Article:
I wouldn’t recommend drinking unfiltered water from the mountain stream due to the high amount of agriculture and livestock. And even if there are no cows, there are your fellow hikers peeing and pooping!
A word for the ones of you that come from far away: in this part of Europe it is usually perfectly fine to drink the tap water in towns and villages. No worries!
Apart from your usual hiking equipment and all-weather-clothing there are some special things you need to bring. I really only name the specials so if you want to get an idea of a whole hiking gear list check out my PCT gear list. For recommendations of good hiking gear click here.
- proper hiking boots: The hiking boots you bring should have a good profile and cover your ankle. You will see a lot of people in trail runners and if you feel comfortable with it then go for it! I was more than once happy to have my proper hiking boots!
- Hut Shoes: If you choose to stay in the mountain huts: heavy and dirty hiking boots are not allowed in most huts. Do you already have some Crocs?
- Passport: You will cross three country borders! (France – Italy – Switzerland – France)
- light hut sleeping bag: In the mountain huts along the Tour du Mont Blanc it is obligatory to use a light sleeping bag for hygienic reasons. In some huts you can even buy a light one made of cotton. I personally use a Cocoon Travelsheet made of silk which is even lighter and packs up smaller.
- Ear plugs: You will be glad you brought them once your fellow hikers start their snoring concert! Did you know that you can get special ones for women?
- headlamp: It comes very handy at night if you’re looking for the bathroom in the middle of the night. A good choice would be the Petzl Tikka.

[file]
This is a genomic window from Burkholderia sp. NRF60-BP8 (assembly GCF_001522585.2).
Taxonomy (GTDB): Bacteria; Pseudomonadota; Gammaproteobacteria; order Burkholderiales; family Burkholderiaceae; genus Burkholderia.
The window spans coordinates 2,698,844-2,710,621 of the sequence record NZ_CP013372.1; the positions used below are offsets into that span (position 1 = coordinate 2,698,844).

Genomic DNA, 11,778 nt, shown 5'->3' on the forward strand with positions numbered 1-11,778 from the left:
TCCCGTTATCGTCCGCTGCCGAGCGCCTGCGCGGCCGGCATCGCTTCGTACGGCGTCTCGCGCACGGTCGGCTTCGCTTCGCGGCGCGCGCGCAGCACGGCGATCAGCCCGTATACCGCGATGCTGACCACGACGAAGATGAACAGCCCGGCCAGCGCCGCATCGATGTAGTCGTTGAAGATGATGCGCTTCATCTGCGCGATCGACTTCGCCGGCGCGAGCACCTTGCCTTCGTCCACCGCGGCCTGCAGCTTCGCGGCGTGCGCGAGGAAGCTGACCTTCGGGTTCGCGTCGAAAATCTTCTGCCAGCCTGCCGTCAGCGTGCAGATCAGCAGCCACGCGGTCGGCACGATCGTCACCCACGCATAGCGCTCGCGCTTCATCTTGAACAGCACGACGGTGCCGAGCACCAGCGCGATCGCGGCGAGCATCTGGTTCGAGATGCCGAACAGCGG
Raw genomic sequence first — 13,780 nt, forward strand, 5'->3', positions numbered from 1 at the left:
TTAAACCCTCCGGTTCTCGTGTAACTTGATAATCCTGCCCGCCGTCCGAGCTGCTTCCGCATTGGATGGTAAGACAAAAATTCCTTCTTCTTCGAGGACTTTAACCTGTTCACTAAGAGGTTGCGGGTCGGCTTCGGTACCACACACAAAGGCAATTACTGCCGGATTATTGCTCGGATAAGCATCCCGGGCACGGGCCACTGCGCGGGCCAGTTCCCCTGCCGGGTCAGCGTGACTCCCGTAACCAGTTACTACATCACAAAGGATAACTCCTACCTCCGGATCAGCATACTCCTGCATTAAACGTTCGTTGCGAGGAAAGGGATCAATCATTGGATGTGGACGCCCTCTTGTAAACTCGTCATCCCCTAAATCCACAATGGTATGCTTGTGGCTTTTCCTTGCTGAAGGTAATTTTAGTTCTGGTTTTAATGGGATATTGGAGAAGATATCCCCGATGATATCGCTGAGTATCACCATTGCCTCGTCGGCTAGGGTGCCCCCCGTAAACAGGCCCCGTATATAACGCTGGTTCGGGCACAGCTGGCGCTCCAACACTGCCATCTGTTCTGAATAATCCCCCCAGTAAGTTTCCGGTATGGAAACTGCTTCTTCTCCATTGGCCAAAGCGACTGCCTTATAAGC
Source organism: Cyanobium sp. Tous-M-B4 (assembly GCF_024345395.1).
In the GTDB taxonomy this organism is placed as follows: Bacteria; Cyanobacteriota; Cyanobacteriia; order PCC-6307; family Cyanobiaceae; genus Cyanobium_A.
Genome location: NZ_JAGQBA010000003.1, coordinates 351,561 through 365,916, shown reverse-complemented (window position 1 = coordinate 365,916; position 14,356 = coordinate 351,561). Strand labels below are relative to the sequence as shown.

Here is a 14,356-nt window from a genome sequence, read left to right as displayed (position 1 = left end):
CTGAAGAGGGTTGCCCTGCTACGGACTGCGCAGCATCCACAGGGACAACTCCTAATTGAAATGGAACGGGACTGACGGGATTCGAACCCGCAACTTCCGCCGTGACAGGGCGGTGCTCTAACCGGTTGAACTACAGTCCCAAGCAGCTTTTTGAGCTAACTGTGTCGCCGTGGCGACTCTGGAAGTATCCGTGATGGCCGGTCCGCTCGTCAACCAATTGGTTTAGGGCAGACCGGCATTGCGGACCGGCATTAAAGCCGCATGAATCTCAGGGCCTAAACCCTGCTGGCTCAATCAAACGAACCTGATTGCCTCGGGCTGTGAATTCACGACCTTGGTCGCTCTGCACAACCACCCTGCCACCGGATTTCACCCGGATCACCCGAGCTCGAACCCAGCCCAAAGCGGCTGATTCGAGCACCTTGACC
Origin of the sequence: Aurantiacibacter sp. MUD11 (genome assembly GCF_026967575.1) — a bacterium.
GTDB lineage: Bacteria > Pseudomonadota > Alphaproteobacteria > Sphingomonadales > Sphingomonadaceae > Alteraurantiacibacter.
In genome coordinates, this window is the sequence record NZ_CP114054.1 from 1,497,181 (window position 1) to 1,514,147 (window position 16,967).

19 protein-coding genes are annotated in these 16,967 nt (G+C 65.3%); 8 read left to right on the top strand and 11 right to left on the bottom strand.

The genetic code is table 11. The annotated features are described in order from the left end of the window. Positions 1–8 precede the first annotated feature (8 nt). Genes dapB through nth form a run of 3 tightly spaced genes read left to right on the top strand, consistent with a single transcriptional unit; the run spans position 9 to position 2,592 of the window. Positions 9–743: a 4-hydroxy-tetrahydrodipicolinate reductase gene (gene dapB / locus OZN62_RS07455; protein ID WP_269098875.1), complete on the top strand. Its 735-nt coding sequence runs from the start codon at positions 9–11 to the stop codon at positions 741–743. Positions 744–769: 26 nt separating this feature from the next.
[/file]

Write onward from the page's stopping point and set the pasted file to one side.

And don’t forget about all the small stuff like beanie, gloves, sunglasses, sunscreen (I burned my lips very bad!), drinking bottle & powder….
I used the Kompass map for Mont Blanc. The northernmost part of the trail is not on it but to be honest I used my mobile most of the time for navigation issues. Therefore I downloaded a random GPX track from the TMB into my Pocket Earth Pro Offline Maps App. Allthough there’s not everything marked on these maps (e.g. some hotels missing) it was a great way to navigate for me! But being in the mountains you should definitely carry some kind of paper map and not rely on electronics only!
The TMB is well-marked all over the place and if you know in which direction you are heading and which places are along your way, you should be fine. The trailsigns vary from country to country but 99% of the time it is very obvious where you have to go.
I found for myself that it was most difficult to find the trailhead in the villages along the trail.
Just leave a comment in the comment section below or get in touch via the contact form. I am happy to help!
Overview of my tour (Click on the headlines to read more…)
Selected auberges, mountain huts & hotels along the TMB
Where will your next hike take you?
If you are interested in hiking in the European Alps, check out my guide to the Alpine Crossing from Oberstdorf to Meran!